|Posted on June 11, 2015 at 12:00 PM|
Originally Published on www.DiabetesHealth.com
By Katherine Marple
I want to give up.
That’s the thought running through my head after struggling for eight hours with glucose readings over 300. I tried water, exercise, an extra dose of Metformin, resting … and nothing was budging that glucose reading. I was stuck. I was tired. I was drained.
I often write articles about keeping your spirits up with diabetes. Many times, I’ll admit that it’s tough having a chronic disease, but I usually follow that up with motivating words like “Keep pushing, keep going, be strong!” Today, I’m too tired for the bravado. Today, I am burnt out.
I went to bed last night after already battling a high reading. I had spent much of that morning and afternoon dipping into the 40s. Once it was finally registering in the optimal range, I was only able to relax for about three hours before it climbed higher, and higher, and higher- resting at 312. It sat stubbornly for the following eight hours, as I did everything I could think of- everything that had worked in the past- to get it to go back down. I awoke this morning, the battle still steady, the diabetes army piercing through my emotional armor.
I laced up my gym shoes and attempted to fight back even harder.
I admit that my diabetes journey is riddled with pot holes and rough patches, but it is not often that my glucose is so far out of range for such a long stretch of time. I’m still not sure quite what happened to cause it today, but it got me to thinking: how awesome could I be if diabetes didn’t have me.
I want to give up.
I heard that quiet voice in the back of my mind as I stumbled out of the gym. Being unable to complete my normal Monday routine because this particular 300 glucose reading was one which was sapping me like a spile in a maple tree. Sometimes a 300 doesn’t feel very different from a 150, for me. But sometimes, like today, a 300 just drains the energy and spirit right out of me. I pushed myself during my workout, hoping it would bring my glucose down- or at least start the downtrend, like exercise typically would. Instead, I felt my organs start to burn, my muscles gave out, my vision spotted and blurred.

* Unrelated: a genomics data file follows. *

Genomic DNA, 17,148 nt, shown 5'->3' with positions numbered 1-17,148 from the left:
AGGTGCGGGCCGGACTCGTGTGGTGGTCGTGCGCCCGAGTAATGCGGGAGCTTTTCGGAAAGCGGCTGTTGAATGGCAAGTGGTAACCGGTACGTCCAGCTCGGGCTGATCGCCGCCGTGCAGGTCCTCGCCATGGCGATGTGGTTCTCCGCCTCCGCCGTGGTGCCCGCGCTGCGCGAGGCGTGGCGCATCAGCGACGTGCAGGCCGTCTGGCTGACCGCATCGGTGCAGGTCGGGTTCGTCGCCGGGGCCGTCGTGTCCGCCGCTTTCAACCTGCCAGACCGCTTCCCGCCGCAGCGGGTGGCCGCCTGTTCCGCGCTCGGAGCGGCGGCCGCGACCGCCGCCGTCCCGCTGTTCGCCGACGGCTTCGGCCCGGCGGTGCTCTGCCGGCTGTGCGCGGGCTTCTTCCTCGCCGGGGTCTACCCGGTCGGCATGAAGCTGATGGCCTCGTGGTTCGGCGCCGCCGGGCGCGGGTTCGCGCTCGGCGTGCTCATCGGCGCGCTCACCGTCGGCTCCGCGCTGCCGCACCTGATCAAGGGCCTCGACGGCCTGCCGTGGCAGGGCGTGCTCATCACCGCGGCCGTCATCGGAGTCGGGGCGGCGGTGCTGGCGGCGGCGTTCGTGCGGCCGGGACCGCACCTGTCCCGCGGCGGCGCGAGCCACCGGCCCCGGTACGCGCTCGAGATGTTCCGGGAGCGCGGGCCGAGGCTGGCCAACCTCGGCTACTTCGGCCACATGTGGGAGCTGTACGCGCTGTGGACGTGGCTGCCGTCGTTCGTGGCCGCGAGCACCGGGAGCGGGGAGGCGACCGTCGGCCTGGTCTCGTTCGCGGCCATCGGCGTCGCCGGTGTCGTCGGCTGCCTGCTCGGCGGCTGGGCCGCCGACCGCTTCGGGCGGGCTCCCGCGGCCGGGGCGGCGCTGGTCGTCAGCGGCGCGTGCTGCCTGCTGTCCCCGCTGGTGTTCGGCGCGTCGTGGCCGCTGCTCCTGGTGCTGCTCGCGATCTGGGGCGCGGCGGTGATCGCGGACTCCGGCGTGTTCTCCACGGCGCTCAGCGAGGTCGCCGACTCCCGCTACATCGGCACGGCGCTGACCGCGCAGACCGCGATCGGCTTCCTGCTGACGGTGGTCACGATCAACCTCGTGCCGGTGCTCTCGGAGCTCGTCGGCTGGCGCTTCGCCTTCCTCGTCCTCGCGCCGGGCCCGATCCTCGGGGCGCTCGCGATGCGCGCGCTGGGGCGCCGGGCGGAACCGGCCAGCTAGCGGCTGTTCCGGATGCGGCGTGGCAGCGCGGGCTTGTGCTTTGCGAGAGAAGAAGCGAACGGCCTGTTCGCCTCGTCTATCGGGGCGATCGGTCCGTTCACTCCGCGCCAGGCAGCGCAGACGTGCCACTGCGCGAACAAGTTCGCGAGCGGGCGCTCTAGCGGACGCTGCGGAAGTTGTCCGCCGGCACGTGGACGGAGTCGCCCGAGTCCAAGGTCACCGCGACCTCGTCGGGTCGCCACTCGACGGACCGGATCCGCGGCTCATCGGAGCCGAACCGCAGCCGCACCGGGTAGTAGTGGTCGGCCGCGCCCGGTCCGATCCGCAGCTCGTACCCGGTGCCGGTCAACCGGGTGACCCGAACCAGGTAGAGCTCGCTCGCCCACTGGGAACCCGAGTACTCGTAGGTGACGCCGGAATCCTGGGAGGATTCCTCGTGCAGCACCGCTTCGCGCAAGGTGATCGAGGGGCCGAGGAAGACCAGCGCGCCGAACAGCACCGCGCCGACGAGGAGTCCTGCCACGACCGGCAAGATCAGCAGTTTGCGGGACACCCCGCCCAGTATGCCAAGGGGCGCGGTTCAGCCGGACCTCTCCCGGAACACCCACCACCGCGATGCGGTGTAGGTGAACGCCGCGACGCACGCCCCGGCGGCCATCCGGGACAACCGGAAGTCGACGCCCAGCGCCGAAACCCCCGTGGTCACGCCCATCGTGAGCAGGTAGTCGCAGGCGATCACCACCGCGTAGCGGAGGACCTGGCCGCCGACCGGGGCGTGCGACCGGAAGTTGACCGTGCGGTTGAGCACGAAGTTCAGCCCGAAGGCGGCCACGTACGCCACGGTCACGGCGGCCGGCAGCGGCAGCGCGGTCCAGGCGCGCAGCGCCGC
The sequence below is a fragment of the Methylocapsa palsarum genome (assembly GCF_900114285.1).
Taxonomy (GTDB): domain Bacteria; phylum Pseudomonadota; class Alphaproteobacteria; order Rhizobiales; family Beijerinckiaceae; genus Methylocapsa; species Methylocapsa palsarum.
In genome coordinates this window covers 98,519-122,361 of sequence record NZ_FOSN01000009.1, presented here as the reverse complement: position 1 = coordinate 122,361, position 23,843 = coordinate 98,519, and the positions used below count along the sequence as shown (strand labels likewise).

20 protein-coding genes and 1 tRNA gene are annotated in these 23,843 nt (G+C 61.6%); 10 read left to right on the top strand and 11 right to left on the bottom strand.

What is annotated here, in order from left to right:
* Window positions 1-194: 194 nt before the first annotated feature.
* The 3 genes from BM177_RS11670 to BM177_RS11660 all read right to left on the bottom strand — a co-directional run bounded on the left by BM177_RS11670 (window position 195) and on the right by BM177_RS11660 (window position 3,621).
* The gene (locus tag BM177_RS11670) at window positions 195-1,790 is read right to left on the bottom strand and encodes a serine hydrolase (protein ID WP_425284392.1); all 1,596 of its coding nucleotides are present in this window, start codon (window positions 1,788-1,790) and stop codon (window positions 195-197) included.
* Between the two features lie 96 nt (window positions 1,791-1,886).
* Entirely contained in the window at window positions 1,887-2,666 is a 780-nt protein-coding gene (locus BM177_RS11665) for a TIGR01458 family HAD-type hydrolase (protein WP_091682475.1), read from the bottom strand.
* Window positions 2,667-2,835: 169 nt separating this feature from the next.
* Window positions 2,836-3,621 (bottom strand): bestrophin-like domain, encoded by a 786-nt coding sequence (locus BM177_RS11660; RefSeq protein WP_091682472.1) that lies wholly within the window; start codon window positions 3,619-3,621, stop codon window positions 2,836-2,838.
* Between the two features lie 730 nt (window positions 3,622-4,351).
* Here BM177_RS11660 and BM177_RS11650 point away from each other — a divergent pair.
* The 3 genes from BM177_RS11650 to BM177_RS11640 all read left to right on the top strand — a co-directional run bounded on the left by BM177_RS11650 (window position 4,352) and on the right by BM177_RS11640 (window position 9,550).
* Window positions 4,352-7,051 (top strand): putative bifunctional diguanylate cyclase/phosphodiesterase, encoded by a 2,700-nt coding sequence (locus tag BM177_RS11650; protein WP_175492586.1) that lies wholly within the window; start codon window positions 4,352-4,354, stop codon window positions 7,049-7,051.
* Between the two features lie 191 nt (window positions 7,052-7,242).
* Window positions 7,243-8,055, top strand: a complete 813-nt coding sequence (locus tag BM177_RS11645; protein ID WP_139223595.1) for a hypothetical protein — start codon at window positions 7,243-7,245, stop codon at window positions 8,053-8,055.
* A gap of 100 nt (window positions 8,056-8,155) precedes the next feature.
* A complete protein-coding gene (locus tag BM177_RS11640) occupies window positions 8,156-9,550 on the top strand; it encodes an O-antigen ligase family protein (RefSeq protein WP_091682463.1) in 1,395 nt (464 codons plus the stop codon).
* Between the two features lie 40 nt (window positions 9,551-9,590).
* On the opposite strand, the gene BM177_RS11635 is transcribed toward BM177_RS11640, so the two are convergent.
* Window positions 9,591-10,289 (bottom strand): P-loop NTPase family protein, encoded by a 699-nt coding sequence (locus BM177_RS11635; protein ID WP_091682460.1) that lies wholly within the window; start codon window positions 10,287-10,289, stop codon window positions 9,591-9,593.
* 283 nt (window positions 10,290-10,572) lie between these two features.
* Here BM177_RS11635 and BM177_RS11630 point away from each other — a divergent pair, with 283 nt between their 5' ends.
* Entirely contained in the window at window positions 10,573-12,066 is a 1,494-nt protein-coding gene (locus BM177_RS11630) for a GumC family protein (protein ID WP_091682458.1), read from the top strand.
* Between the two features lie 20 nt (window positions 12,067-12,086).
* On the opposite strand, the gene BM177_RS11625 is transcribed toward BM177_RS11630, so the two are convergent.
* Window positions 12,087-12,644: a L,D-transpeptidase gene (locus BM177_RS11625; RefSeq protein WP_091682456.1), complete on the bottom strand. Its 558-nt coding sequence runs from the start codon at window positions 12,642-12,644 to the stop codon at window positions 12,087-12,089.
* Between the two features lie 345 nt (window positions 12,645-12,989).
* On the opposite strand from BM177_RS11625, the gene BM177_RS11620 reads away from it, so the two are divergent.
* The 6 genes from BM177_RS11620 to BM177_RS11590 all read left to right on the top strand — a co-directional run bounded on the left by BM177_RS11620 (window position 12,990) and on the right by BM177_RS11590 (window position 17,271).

I staggered out of the gym and sat in my car for thirty minutes, regaining focus for the drive home.
What could I be if diabetes didn’t have me? I have the resilience and perseverance to get through this chronic tick of a disease every single minute of every single day- nearly 17 years now. I have the creativity to find my own path, the ability to research and the willingness to try new things in my treatment. I have determination to continue exercising, eating right, balancing mental and emotional health, managing four different types of medications. What if diabetes wasn’t here? Who could I be with all of these traits, but with none of the physical burdens diabetes and my other autoimmune disorders cause?
The possibilities seem infinite.
That is, until I consider, maybe having diabetes nearly steal my life from me 20x in my short 30 years of life is what made those beautiful, strong traits present themselves.
I do get downtrodden and drained. Diabetes is a mean disease, and I am so frustrated and exhausted from fighting back every step of the way. But, like the bullies in grade school taught me, I will get through this. Your aggression is giving me reason to become stronger and stronger… and I will succeed.
… There’s that valor again.
Stay Strong. Be Brave.
Katherine Marple was diagnosed with type 1 diabetes at age 14 in 1998. She is the mother of two small children, has battled insulin resistance, PCOS, Pre-Eclampsia, and pump failures, leading to insulin therapy via MDI using Levemir, Apidra & Victoza, Metformin & CGM. She is the author of two diabetes-related novels: “Wretched (this is my sorry)” and “Deathly Sweet.”
She can be found at www.KatherineMarple.com and www.facebook.com/KatherineMarple
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